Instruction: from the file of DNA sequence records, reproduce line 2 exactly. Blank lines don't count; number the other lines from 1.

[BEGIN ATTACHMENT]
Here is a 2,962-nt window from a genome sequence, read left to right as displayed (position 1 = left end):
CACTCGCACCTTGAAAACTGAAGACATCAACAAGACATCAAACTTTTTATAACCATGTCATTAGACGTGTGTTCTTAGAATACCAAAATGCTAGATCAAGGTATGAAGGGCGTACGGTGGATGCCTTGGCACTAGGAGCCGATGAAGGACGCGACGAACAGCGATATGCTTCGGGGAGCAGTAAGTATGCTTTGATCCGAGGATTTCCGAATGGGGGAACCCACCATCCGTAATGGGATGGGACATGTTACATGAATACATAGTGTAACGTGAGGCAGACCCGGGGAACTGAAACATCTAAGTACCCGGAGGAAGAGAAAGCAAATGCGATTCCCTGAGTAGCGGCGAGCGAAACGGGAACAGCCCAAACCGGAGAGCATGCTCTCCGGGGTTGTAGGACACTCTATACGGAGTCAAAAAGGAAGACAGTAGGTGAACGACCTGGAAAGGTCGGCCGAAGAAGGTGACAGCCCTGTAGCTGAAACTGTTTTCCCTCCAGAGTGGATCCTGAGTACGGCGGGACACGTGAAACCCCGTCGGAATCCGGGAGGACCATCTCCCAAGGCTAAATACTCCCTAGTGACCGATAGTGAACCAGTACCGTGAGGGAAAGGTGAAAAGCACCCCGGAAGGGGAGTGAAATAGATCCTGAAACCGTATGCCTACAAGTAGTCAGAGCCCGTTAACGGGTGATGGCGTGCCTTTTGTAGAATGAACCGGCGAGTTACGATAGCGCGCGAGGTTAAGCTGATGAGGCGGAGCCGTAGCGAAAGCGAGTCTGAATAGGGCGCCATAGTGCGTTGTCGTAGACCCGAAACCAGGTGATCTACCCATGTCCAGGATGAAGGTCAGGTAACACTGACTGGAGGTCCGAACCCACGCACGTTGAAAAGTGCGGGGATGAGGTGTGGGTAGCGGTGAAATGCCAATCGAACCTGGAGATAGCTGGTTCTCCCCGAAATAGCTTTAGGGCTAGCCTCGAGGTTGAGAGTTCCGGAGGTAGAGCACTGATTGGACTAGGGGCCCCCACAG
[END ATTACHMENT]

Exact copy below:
CACTCGCACCTTGAAAACTGAAGACATCAACAAGACATCAAACTTTTTATAACCATGTCATTAGACGTGTGTTCTTAGAATACCAAAATGCTAGATCAAGGTATGAAGGGCGTACGGTGGATGCCTTGGCACTAGGAGCCGATGAAGGACGCGACGAACAGCGATATGCTTCGGGGAGCAGTAAGTATGCTTTGATCCGAGGATTTCCGAATGGGGGAACCCACCATCCGTAATGGGATGGGACATGTTACATGAATACATAGTGTAACGTGAGGCAGACCCGGGGAACTGAAACATCTAAGTACCCGGAGGAAGAGAAAGCAAATGCGATTCCCTGAGTAGCGGCGAGCGAAACGGGAACAGCCCAAACCGGAGAGCATGCTCTCCGGGGTTGTAGGACACTCTATACGGAGTCAAAAAGGAAGACAGTAGGTGAACGACCTGGAAAGGTCGGCCGAAGAAGGTGACAGCCCTGTAGCTGAAACTGTTTTCCCTCCAGAGTGGATCCTGAGTACGGCGGGACACGTGAAACCCCGTCGGAATCCGGGAGGACCATCTCCCAAGGCTAAATACTCCCTAGTGACCGATAGTGAACCAGTACCGTGAGGGAAAGGTGAAAAGCACCCCGGAAGGGGAGTGAAATAGATCCTGAAACCGTATGCCTACAAGTAGTCAGAGCCCGTTAACGGGTGATGGCGTGCCTTTTGTAGAATGAACCGGCGAGTTACGATAGCGCGCGAGGTTAAGCTGATGAGGCGGAGCCGTAGCGAAAGCGAGTCTGAATAGGGCGCCATAGTGCGTTGTCGTAGACCCGAAACCAGGTGATCTACCCATGTCCAGGATGAAGGTCAGGTAACACTGACTGGAGGTCCGAACCCACGCACGTTGAAAAGTGCGGGGATGAGGTGTGGGTAGCGGTGAAATGCCAATCGAACCTGGAGATAGCTGGTTCTCCCCGAAATAGCTTTAGGGCTAGCCTCGAGGTTGAGAGTTCCGGAGGTAGAGCACTGATTGGACTAGGGGCCCCCACAG